Global Practices

The Retail Health Solution to Cost, Quality and Access

Discussions at the 2013 Forbes Healthcare Summit



In the midst of the heated rhetoric of the Affordable Care Act and how we can deliver health care to the millions of Americans who need it, a diverse group of panelists at last week’s Forbes Healthcare Summit seemed to have agreed upon one important point: retail health has an important role to play in delivering high-quality care and lowering cost.

What started as a cash-for-service private sector initiative has grown exponentially over the past few years and sees no signs of slowing. CVS Caremark (disclosure: client) runs Minute Clinics – the country’s largest chain of retail health clinics, with 740 clinics and a goal of 1,500 by 2017.  Ten million patient visits have taken place here with nurse practitioners adhering to evidence-based guidelines in the last three years alone.

At the Forbes event, Andy Sussman, MD, president of CVS Caremark’s Minute Clinics, spoke passionately about the need for medical professionals to practice to “the full ability of their license.” Essentially, let the nurse practitioner use all of their skills and practice at the highest end of what they are trained to do, supporting the physician who also operates at the full ability of his/her license in the supply chain of care delivery – a notion that seems difficult to argue against.

Moving up the acuity level, there are predictions that the 9,000 urgent care facilities with physicians on staff in the U.S. will grow to 12,000 by 2017. Traver Hutchins, CEO of ASAP Urgent Care, spoke with equal conviction of the need to treat the patient increasingly spending their hard-earned dollars as a consumer, and of the imperative “to provide the right care at the right time, to the right patient at the right price.”

Kym White

The incoming president of the American Medical Association (AMA), Dr. Robert M. Wah, spoke on behalf of America’s physicians and called these developments an “exciting addition to our delivery system” while stressing the need to ensure connectivity with a primary care physician and continuity of care. Dr. Wah noted that we must recognize the limits of care that can be delivered in these settings, and demonstrating the panel’s philosophical agreement, Dr. Sussman joked that no one will be performing an appendectomy at a CVS anytime soon.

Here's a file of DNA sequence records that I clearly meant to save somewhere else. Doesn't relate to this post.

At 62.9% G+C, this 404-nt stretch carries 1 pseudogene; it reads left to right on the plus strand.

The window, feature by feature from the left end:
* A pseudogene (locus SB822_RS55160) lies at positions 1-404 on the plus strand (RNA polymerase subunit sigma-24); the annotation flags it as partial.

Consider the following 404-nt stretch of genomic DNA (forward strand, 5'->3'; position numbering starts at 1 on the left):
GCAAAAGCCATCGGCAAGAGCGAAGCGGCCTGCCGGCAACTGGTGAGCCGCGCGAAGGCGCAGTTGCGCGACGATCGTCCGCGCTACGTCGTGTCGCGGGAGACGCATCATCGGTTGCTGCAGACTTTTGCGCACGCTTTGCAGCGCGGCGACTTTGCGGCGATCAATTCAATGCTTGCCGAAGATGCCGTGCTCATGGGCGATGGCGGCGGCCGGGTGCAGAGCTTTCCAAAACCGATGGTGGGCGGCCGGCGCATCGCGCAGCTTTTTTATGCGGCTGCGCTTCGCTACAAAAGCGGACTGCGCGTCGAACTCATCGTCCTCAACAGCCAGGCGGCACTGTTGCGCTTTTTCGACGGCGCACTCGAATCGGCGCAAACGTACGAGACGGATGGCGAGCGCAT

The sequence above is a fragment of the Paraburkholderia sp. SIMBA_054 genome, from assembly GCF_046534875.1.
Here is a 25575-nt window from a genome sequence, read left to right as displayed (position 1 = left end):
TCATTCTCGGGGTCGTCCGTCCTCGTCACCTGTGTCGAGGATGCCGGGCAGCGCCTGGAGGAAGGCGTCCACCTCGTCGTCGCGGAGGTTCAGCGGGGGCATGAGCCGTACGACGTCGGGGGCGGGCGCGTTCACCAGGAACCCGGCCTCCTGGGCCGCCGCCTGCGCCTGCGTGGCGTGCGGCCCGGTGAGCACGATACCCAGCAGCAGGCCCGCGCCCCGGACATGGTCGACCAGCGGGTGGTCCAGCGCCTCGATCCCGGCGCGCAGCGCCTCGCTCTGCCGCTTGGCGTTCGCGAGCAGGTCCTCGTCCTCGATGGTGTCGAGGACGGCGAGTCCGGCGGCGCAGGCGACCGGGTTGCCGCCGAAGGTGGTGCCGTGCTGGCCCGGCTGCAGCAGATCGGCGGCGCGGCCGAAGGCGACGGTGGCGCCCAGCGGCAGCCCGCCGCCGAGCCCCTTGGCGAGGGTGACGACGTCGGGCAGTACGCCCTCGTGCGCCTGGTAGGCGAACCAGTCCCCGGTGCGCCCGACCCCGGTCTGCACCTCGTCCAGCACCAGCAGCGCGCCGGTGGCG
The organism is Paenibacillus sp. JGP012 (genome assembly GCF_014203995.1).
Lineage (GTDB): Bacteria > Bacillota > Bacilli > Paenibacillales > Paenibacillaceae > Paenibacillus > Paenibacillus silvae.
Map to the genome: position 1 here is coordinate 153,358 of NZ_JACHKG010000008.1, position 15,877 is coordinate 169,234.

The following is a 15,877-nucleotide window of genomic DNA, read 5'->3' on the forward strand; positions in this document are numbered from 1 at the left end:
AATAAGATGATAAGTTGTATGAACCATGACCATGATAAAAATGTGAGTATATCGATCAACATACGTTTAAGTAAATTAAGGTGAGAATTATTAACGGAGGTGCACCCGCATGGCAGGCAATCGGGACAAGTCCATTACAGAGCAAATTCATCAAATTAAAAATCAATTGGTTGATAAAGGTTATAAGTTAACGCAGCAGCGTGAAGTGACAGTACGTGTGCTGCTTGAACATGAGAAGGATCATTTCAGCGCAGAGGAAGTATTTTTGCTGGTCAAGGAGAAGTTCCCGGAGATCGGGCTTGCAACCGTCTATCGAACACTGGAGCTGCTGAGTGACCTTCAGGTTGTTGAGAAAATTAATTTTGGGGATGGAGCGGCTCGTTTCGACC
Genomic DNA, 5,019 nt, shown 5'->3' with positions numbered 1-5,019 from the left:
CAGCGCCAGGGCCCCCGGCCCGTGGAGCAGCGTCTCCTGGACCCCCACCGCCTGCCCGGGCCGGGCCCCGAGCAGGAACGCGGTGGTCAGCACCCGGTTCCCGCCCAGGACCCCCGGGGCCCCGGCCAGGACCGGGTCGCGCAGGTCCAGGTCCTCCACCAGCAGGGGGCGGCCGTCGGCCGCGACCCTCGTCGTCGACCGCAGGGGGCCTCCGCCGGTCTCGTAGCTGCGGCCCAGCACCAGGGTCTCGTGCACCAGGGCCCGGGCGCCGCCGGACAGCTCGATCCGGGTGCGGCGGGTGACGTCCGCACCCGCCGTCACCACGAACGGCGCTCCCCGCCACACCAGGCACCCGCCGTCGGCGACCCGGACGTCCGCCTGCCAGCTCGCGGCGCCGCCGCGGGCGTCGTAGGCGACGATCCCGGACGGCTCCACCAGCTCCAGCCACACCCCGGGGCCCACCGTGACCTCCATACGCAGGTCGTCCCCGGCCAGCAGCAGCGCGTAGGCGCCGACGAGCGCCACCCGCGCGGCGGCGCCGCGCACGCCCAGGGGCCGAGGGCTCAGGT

In the heat of a government shut down over Obamacare, leaders from academia, the AMA and the private sector seemed refreshingly united in recognizing that retail health has a significant and meaningful role to play in delivering cost-effective, high-quality care and to keep the emergency room from functioning as a very expensive back-up plan when primary care is not easily available.

As one speaker noted, opining on the emerging shortage of primary care physicians in the U.S., “If you think it can be tough to get an appointment with your doctor now, you ain’t seen nothing yet.” Despite the political infighting about the role of government in how we address access to care, winners are emerging from the private sector that are delivering high-quality care at high value, with pricing transparency and consumer-centricity, and a realistic vision of the role they play with respect for the primary care physician and larger health ecosystem they support. Sounds like a winning prescription for health to me.

Kym White is the global practice chair, Health.

Image by e-Magine Art.
  • Stephen Johnston

    Interesting. I wonder the retail model supports or contradicts home based monitoring and telehealth? Especially for older people, it’s important that people get out and about in the community, rather than being stuck indoors the whole time, so I welcome this development.

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